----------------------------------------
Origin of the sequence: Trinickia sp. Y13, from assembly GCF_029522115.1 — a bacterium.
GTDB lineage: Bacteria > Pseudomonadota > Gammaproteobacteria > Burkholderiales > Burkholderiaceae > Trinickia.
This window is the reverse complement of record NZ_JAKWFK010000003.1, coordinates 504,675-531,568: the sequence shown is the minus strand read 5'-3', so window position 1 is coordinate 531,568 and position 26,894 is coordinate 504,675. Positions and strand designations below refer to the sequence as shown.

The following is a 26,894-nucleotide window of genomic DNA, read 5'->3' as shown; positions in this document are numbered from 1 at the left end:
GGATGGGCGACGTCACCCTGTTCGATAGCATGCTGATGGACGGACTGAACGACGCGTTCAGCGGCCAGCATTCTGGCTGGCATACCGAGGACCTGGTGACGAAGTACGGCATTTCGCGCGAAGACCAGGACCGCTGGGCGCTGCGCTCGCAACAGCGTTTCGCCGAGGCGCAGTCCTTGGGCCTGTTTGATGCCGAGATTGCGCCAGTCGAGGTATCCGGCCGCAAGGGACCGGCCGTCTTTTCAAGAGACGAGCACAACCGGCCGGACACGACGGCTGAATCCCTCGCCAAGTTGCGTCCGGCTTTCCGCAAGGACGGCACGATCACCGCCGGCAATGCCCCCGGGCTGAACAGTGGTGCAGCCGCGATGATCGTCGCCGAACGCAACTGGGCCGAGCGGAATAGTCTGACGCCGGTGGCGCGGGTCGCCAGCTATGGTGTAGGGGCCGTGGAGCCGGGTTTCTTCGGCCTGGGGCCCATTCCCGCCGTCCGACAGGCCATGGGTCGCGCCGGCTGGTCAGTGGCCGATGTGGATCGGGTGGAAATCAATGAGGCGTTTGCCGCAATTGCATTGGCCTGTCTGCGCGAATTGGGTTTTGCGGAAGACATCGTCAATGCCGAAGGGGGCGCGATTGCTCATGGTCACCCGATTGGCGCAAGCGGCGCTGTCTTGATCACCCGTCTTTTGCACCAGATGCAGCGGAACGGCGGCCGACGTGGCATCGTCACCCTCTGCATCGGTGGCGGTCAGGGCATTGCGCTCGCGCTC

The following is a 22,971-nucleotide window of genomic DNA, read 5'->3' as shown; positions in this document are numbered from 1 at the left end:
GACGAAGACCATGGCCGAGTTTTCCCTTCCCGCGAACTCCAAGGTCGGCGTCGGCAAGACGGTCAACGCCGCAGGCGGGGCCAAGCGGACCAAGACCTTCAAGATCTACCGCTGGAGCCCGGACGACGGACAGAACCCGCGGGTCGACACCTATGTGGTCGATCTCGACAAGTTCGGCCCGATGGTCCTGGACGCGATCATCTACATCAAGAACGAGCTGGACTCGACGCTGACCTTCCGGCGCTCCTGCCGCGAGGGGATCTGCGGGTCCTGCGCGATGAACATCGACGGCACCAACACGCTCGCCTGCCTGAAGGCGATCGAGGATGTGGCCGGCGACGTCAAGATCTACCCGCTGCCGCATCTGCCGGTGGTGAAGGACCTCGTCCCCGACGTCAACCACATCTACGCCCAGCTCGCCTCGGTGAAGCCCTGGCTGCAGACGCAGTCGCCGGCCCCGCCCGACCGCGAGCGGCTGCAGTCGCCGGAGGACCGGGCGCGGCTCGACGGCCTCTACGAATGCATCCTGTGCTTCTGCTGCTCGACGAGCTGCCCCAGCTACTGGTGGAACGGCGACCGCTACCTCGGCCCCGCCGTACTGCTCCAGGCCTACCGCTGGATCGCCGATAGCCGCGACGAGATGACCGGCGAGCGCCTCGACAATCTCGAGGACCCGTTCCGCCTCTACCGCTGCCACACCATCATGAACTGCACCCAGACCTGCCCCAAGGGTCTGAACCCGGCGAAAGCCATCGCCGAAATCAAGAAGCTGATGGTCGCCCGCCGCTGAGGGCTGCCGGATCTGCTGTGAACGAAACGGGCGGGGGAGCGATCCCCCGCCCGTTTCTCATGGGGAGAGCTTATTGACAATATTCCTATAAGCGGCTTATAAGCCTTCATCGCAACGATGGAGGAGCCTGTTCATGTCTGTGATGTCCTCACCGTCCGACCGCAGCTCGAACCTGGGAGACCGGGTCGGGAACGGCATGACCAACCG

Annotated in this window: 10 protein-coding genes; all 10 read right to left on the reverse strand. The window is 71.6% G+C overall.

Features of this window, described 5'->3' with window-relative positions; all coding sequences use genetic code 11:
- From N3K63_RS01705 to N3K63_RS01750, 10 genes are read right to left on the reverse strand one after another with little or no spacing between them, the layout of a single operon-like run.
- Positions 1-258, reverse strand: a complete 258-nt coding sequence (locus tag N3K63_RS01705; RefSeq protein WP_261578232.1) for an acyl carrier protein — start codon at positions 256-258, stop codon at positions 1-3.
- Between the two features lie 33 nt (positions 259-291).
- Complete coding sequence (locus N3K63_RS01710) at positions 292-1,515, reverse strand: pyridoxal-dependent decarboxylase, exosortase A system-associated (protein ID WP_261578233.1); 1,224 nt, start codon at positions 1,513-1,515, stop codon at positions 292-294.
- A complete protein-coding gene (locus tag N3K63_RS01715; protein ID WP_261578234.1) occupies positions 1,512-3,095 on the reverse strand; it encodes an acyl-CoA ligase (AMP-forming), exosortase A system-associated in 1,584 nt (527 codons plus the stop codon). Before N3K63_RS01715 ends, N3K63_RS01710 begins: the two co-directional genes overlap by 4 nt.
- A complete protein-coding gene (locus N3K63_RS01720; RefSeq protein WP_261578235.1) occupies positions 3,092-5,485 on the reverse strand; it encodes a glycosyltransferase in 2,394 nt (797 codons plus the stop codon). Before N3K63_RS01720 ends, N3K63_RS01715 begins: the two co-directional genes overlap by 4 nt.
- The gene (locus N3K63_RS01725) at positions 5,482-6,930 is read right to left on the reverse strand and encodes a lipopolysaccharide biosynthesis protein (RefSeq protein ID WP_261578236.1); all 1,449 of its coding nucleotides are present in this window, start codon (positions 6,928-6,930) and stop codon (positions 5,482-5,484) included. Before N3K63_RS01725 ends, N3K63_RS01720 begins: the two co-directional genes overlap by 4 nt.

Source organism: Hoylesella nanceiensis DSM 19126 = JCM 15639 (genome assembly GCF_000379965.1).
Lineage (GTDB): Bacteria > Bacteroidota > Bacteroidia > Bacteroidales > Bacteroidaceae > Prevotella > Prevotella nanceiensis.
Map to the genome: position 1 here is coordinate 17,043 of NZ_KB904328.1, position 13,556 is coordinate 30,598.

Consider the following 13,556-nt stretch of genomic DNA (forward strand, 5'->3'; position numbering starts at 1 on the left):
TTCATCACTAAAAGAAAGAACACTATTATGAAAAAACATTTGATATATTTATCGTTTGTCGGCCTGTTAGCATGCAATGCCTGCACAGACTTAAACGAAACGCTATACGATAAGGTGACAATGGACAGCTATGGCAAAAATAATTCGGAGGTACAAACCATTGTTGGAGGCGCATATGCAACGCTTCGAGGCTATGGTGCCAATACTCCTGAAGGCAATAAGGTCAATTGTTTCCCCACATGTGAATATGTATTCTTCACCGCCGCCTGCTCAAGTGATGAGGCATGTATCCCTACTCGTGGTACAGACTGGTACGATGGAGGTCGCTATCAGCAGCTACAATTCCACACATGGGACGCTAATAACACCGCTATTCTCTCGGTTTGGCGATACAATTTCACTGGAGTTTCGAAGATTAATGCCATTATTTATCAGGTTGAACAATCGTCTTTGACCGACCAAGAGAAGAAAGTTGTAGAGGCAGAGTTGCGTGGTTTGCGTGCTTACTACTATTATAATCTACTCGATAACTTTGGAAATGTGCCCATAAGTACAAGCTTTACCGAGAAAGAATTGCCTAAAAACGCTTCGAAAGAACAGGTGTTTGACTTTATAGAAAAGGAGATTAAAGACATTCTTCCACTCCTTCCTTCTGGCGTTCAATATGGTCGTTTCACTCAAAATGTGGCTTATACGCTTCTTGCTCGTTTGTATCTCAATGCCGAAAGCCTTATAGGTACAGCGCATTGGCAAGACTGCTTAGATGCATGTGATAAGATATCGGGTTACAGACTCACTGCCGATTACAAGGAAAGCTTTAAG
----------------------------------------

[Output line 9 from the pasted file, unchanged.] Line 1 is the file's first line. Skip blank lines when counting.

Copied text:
Features of this window, described 5'->3' with window-relative positions; all coding sequences use genetic code 11: